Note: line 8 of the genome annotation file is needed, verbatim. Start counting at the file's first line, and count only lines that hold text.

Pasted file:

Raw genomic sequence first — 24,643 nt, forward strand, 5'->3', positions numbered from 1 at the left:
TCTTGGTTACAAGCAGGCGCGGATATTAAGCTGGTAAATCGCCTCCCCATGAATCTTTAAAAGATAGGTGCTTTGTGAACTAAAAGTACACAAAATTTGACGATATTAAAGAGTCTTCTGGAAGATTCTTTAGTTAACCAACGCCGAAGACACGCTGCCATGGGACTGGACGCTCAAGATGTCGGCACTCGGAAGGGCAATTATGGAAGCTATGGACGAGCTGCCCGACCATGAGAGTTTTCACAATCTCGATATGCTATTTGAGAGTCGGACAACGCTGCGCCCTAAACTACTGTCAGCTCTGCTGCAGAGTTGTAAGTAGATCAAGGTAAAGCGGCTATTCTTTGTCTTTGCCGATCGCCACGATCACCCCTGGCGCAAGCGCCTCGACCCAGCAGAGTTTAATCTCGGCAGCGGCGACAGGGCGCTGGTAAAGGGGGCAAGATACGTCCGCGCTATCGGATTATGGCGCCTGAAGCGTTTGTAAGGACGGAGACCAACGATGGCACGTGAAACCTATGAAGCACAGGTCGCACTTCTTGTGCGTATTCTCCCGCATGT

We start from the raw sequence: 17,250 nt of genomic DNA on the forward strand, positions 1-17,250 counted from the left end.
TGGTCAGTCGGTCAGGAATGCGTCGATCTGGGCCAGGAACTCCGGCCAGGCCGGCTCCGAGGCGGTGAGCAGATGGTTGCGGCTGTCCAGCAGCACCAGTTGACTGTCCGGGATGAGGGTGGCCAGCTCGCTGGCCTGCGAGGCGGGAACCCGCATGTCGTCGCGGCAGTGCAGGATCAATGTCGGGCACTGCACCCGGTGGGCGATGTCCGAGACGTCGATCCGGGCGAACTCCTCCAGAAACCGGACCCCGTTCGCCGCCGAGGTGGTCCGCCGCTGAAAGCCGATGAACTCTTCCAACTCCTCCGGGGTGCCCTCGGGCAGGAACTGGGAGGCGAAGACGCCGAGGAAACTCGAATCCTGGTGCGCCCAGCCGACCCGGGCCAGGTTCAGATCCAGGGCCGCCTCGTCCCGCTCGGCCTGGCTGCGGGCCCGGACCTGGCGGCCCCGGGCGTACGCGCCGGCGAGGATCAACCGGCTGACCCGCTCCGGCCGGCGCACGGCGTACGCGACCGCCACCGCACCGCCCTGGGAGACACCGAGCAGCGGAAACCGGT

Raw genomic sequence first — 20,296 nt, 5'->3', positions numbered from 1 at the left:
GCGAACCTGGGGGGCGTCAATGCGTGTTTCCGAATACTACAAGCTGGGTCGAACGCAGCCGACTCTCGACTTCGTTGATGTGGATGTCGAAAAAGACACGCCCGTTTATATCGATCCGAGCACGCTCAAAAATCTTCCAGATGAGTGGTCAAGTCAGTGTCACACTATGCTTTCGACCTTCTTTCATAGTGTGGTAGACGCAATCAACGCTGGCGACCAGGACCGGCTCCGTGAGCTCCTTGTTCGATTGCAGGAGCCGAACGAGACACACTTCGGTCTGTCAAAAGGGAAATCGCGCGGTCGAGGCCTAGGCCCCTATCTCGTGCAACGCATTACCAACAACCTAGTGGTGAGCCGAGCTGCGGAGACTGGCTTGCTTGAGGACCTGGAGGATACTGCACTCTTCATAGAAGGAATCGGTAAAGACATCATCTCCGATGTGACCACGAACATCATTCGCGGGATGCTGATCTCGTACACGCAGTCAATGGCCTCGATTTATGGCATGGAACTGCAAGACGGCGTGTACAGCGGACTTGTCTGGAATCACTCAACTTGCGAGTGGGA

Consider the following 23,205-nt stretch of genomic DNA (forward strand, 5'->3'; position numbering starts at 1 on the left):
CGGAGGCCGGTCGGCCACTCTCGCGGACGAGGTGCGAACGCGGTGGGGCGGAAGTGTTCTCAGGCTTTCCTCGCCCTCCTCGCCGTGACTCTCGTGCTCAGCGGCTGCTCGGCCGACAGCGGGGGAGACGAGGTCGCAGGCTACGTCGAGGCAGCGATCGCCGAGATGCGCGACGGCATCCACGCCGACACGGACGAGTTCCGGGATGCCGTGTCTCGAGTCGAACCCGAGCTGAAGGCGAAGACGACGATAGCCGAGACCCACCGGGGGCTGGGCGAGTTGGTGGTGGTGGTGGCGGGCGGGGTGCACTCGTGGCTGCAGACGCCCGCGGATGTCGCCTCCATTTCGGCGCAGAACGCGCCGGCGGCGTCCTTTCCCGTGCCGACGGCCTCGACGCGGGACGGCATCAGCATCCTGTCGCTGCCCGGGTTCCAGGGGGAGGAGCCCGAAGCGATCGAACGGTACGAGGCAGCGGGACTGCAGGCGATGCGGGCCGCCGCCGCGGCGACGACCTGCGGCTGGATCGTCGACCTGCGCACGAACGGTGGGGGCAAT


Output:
CGGAGGCCGGTCGGCCACTCTCGCGGACGAGGTGCGAACGCGGTGGGGCGGAAGTGTTCTCAGGCTTTCCTCGCCCTCCTCGCCGTGACTCTCGTGCTCAGCGGCTGCTCGGCCGACAGCGGGGGAGACGAGGTCGCAGGCTACGTCGAGGCAGCGATCGCCGAGATGCGCGACGGCATCCACGCCGACACGGACGAGTTCCGGGATGCCGTGTCTCGAGTCGAACCCGAGCTGAAGGCGAAGACGACGATAGCCGAGACCCACCGGGGGCTGGGCGAGTTGGTGGTGGTGGTGGCGGGCGGGGTGCACTCGTGGCTGCAGACGCCCGCGGATGTCGCCTCCATTTCGGCGCAGAACGCGCCGGCGGCGTCCTTTCCCGTGCCGACGGCCTCGACGCGGGACGGCATCAGCATCCTGTCGCTGCCCGGGTTCCAGGGGGAGGAGCCCGAAGCGATCGAACGGTACGAGGCAGCGGGACTGCAGGCGATGCGGGCCGCCGCCGCGGCGACGACCTGCGGCTGGATCGTCGACCTGCGCACGAACGGTGGGGGCAAT